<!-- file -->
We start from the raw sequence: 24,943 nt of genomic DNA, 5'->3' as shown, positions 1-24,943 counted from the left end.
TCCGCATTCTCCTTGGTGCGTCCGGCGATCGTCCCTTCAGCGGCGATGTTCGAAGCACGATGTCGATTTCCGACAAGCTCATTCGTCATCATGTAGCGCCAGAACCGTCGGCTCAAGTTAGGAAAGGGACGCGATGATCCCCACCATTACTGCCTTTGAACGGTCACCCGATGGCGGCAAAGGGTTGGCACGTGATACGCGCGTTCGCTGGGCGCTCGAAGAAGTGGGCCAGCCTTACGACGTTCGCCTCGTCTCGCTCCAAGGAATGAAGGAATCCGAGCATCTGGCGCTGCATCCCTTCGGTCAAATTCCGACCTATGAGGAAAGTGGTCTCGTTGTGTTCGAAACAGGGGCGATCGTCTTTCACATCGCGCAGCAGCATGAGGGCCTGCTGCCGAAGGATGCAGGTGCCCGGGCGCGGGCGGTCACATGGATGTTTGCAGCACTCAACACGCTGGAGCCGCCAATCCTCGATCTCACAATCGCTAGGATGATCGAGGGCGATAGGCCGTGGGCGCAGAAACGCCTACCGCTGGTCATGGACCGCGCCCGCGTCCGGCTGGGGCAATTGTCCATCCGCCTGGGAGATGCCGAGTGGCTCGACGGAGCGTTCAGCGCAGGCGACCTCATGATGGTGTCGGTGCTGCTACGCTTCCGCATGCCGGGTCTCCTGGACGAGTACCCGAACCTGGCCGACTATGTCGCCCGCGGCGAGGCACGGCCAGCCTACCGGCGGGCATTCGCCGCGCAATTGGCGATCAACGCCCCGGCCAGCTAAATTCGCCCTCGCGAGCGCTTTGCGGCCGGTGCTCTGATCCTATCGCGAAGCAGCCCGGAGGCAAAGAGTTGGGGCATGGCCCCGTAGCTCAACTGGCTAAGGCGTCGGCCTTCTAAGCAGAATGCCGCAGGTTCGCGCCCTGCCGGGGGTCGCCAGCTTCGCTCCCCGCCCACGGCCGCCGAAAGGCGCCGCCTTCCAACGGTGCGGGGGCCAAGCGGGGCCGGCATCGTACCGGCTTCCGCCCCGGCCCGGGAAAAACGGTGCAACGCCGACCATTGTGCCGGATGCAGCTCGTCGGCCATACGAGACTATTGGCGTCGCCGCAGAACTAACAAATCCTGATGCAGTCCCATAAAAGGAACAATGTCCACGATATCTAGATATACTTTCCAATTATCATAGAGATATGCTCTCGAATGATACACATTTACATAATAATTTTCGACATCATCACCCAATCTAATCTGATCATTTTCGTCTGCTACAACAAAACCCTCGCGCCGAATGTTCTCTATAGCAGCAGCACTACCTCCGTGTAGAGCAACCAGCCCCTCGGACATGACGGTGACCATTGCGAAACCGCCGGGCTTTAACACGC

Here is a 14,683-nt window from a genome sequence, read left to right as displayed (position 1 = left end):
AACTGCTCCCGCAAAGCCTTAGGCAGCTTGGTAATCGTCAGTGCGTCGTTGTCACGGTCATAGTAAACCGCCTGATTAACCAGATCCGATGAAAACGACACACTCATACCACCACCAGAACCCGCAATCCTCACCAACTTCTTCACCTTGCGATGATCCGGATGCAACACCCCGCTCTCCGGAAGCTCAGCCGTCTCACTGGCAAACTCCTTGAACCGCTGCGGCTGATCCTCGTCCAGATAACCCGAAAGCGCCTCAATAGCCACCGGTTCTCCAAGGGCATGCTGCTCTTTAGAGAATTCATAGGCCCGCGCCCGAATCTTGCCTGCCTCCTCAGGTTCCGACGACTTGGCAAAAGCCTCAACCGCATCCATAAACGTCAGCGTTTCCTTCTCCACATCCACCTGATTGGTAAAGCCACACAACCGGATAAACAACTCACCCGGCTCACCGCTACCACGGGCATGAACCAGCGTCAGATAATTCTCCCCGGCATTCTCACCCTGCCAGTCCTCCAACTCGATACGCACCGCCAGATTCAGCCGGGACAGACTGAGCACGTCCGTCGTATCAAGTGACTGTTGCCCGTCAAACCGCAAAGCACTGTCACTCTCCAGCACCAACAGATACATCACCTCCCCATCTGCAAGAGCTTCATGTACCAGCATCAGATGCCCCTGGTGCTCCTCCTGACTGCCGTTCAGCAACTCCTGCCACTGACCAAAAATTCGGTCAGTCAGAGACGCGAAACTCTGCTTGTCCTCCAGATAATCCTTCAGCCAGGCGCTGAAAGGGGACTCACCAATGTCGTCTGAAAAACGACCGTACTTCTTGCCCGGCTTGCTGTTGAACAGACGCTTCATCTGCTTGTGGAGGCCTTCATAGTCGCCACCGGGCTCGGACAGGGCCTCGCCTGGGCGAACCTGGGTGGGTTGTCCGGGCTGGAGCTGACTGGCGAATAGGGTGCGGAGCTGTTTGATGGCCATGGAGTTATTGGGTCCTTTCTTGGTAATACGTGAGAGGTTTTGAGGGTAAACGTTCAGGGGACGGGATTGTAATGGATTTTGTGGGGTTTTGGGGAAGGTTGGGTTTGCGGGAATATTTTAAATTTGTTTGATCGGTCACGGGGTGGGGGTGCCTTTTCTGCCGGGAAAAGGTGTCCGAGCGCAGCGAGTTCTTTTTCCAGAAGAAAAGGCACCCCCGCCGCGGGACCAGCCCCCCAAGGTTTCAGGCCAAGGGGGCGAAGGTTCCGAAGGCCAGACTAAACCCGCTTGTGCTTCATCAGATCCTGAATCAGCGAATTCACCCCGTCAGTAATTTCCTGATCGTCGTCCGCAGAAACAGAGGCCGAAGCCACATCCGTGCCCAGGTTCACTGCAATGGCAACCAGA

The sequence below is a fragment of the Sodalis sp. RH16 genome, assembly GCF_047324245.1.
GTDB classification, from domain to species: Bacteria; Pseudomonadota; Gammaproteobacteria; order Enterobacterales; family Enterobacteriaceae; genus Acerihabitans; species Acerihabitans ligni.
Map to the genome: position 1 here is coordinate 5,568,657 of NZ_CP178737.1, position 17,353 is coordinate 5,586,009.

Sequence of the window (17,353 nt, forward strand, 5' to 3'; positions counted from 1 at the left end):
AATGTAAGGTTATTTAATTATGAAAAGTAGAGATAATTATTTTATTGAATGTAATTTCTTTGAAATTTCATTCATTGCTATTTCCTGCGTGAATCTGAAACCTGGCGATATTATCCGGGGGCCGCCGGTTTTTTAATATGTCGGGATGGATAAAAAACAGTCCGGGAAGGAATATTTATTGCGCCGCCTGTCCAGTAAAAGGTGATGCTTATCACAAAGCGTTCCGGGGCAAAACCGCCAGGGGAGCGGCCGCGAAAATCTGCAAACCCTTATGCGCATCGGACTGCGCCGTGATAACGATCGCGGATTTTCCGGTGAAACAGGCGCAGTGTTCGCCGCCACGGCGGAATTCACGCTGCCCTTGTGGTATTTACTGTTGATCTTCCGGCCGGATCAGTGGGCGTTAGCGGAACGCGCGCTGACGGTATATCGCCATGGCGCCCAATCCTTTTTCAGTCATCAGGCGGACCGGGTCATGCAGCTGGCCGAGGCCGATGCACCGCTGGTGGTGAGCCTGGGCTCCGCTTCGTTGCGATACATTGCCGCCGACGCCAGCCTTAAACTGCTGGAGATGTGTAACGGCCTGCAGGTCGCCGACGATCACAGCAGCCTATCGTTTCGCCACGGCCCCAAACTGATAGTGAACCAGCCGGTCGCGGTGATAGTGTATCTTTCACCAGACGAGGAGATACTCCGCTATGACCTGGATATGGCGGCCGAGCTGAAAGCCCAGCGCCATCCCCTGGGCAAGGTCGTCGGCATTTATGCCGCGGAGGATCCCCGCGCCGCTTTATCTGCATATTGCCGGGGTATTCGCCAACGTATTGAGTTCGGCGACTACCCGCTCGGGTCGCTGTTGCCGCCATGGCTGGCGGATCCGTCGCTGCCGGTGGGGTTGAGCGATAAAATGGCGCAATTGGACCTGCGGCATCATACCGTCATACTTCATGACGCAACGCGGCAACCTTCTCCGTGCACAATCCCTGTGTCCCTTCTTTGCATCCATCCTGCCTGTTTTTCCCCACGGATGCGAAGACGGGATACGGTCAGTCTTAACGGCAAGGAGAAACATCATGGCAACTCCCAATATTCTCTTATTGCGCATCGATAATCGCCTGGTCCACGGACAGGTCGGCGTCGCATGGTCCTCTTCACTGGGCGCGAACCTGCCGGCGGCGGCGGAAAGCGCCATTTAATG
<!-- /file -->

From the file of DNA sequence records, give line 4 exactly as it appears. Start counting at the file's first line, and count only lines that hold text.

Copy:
AACTGCTCCCGCAAAGCCTTAGGCAGCTTGGTAATCGTCAGTGCGTCGTTGTCACGGTCATAGTAAACCGCCTGATTAACCAGATCCGATGAAAACGACACACTCATACCACCACCAGAACCCGCAATCCTCACCAACTTCTTCACCTTGCGATGATCCGGATGCAACACCCCGCTCTCCGGAAGCTCAGCCGTCTCACTGGCAAACTCCTTGAACCGCTGCGGCTGATCCTCGTCCAGATAACCCGAAAGCGCCTCAATAGCCACCGGTTCTCCAAGGGCATGCTGCTCTTTAGAGAATTCATAGGCCCGCGCCCGAATCTTGCCTGCCTCCTCAGGTTCCGACGACTTGGCAAAAGCCTCAACCGCATCCATAAACGTCAGCGTTTCCTTCTCCACATCCACCTGATTGGTAAAGCCACACAACCGGATAAACAACTCACCCGGCTCACCGCTACCACGGGCATGAACCAGCGTCAGATAATTCTCCCCGGCATTCTCACCCTGCCAGTCCTCCAACTCGATACGCACCGCCAGATTCAGCCGGGACAGACTGAGCACGTCCGTCGTATCAAGTGACTGTTGCCCGTCAAACCGCAAAGCACTGTCACTCTCCAGCACCAACAGATACATCACCTCCCCATCTGCAAGAGCTTCATGTACCAGCATCAGATGCCCCTGGTGCTCCTCCTGACTGCCGTTCAGCAACTCCTGCCACTGACCAAAAATTCGGTCAGTCAGAGACGCGAAACTCTGCTTGTCCTCCAGATAATCCTTCAGCCAGGCGCTGAAAGGGGACTCACCAATGTCGTCTGAAAAACGACCGTACTTCTTGCCCGGCTTGCTGTTGAACAGACGCTTCATCTGCTTGTGGAGGCCTTCATAGTCGCCACCGGGCTCGGACAGGGCCTCGCCTGGGCGAACCTGGGTGGGTTGTCCGGGCTGGAGCTGACTGGCGAATAGGGTGCGGAGCTGTTTGATGGCCATGGAGTTATTGGGTCCTTTCTTGGTAATACGTGAGAGGTTTTGAGGGTAAACGTTCAGGGGACGGGATTGTAATGGATTTTGTGGGGTTTTGGGGAAGGTTGGGTTTGCGGGAATATTTTAAATTTGTTTGATCGGTCACGGGGTGGGGGTGCCTTTTCTGCCGGGAAAAGGTGTCCGAGCGCAGCGAGTTCTTTTTCCAGAAGAAAAGGCACCCCCGCCGCGGGACCAGCCCCCCAAGGTTTCAGGCCAAGGGGGCGAAGGTTCCGAAGGCCAGACTAAACCCGCTTGTGCTTCATCAGATCCTGAATCAGCGAATTCACCCCGTCAGTAATTTCCTGATCGTCGTCCGCAGAAACAGAGGCCGAAGCCACATCCGTGCCCAGGTTCACTGCAATGGCAACCAGA